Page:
No apologies for kicking off the July issue of Reel Life with a matter as drab as government policy – the proposed review of the RMA has potential to seriously impact the future of freshwater angling in New Zealand.
For those of you concerned about water quality decline and Fish & Game being able to continue to advocate for freshwater habitat protection, there's a must-read article from chief executive Bryce Johnson here which details the threat behind the Government' s policy review.
Fish & Game will vigorously oppose any plan to remove reference to the protection of trout and salmon habitat from the RMA.
On another important matter, we're making a push to raise awareness of Water Conservation Orders (WCOs) – the highest level of protection that can be afforded to any water body.
There are 15 WCOs across the country, many of which safeguard some of our most outstanding fisheries, and anglers have directly contributed to protecting these through their licence fees.
We encourage you to find out more here and really support your local WCO river or lake. Indeed, why not make it a personal goal to complete a WCO Angling Grand Slam – catch a fish in each of the 15 protected waterways! Now there's a challenge!
Until next issue - Tight Lines!
P.S - This month's cover image is from visiting Australian angler Peter Dawson who took this fantastic shot of Lake Rotoiti on a frosty May morning.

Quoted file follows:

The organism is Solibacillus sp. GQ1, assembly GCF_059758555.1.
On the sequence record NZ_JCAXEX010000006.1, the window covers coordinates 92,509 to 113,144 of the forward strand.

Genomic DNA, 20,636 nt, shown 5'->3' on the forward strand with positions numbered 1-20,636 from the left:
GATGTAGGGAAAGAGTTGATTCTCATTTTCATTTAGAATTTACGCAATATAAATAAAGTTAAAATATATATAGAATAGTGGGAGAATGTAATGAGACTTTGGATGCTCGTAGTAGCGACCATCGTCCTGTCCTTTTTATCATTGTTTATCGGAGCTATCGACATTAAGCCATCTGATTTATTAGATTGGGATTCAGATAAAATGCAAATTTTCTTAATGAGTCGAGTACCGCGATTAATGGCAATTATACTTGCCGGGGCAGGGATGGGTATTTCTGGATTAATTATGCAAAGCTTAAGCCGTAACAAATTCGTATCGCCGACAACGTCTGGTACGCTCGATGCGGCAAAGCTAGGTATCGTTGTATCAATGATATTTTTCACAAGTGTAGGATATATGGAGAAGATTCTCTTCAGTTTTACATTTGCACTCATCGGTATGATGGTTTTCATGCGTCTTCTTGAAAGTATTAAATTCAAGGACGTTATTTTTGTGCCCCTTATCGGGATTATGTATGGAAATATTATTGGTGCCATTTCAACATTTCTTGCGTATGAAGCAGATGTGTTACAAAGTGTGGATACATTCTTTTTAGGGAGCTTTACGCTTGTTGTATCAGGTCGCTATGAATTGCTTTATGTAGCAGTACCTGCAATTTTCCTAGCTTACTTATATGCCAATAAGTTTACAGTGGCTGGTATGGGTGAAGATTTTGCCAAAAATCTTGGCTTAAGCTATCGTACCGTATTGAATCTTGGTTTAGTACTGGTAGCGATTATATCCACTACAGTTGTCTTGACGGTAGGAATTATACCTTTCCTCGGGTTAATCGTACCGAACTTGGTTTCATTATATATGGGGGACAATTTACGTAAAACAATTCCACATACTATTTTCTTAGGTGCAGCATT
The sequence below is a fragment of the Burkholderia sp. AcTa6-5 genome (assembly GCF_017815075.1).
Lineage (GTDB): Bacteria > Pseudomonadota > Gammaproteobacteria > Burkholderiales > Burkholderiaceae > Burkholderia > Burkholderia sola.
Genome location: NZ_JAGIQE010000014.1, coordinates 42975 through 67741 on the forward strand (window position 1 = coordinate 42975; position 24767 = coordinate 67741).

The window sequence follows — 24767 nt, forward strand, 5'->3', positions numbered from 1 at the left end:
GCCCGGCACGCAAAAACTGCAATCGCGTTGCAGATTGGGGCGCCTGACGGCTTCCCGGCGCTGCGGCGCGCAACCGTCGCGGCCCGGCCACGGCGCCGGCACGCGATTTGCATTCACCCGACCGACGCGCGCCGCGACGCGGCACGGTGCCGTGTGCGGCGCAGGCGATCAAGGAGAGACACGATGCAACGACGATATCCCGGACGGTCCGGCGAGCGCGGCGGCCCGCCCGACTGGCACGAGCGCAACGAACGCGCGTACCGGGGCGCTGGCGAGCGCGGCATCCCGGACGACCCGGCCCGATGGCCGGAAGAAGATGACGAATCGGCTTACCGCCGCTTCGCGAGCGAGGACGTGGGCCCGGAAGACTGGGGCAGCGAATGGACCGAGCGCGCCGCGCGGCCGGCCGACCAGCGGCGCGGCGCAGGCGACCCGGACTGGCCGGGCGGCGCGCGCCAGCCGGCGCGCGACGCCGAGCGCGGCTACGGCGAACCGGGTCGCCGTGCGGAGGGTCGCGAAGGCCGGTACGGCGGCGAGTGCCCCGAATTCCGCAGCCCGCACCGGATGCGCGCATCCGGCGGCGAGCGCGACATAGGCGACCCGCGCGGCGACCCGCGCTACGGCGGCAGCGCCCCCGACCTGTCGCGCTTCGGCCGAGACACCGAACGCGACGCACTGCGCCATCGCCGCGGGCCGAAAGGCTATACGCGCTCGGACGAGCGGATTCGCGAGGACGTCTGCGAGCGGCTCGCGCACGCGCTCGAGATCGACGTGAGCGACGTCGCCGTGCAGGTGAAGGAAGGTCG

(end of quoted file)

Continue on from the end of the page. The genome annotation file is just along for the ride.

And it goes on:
P.P.S - If you think you've got a freshwater fishing image worthy of featuring on our 'cover', email it to Hamish Carnachan for consideration.
This Month's Regional News Click on the region to read.
Congratulations to Kevin Neil from Auckland as he has been randomly drawn to receive the signed copy of the international best-seller 'The Trout Diaries, A Year of Fly Fishing in New Zealand' by Derek Grzelewski. Well done Kevin and thanks to everyone who entered, we had a huge response and keep an eye out for future competitions brought to you by Reel Life!
Joan Ryder says there's great fishing to be had now that access permits are available for Kaingaroa Forest. Find out more
Chris Dore offers tips on using the right line to ensure your fly is getting down to the fish. Find out more
Creasy's Column - By Hugh Creasy
Nature has provided.
Midges dance in the cold air, their rise and fall reflects the heartbeat of the river, and in mid-winter they are the only sign of life. Grey water, grey skies, funereal in mourning for a summer long departed. But the midges dance.
And under the water, a blood-red clump of bloodworms twists in the pool, progeny of the family Chironomus. Haemoglobin runs through them, the same that colours our blood. They make a rich diet when eaten in quantity. The pool is really a backwater, slow currents create a ripple on the sandy bottom, and where the main river runs turbid, the pool is clear. There are trout here, tiny fish hatched a week or so ago and washed into the pool by a flood that swamped the redds on the main river.
These are hatchlings, not yet parred, almost invisible, egg sac only recently absorbed. The blood worms are almost as long as they are. The fish shoal and move in untidy unison then feed on invisible prey, tiny mouths gaping and grasping, blood-red gills opening and closing. They live on the very edge of survivability. They should be swimming among the cobbles of the main river, protected in fast water, and supported by the peculiarities of hydrology that enable fragile life. But the flood deposited them in the pool and they cluster on the sandy bottom, a treat for any passing predator.Creasy's Column continues here...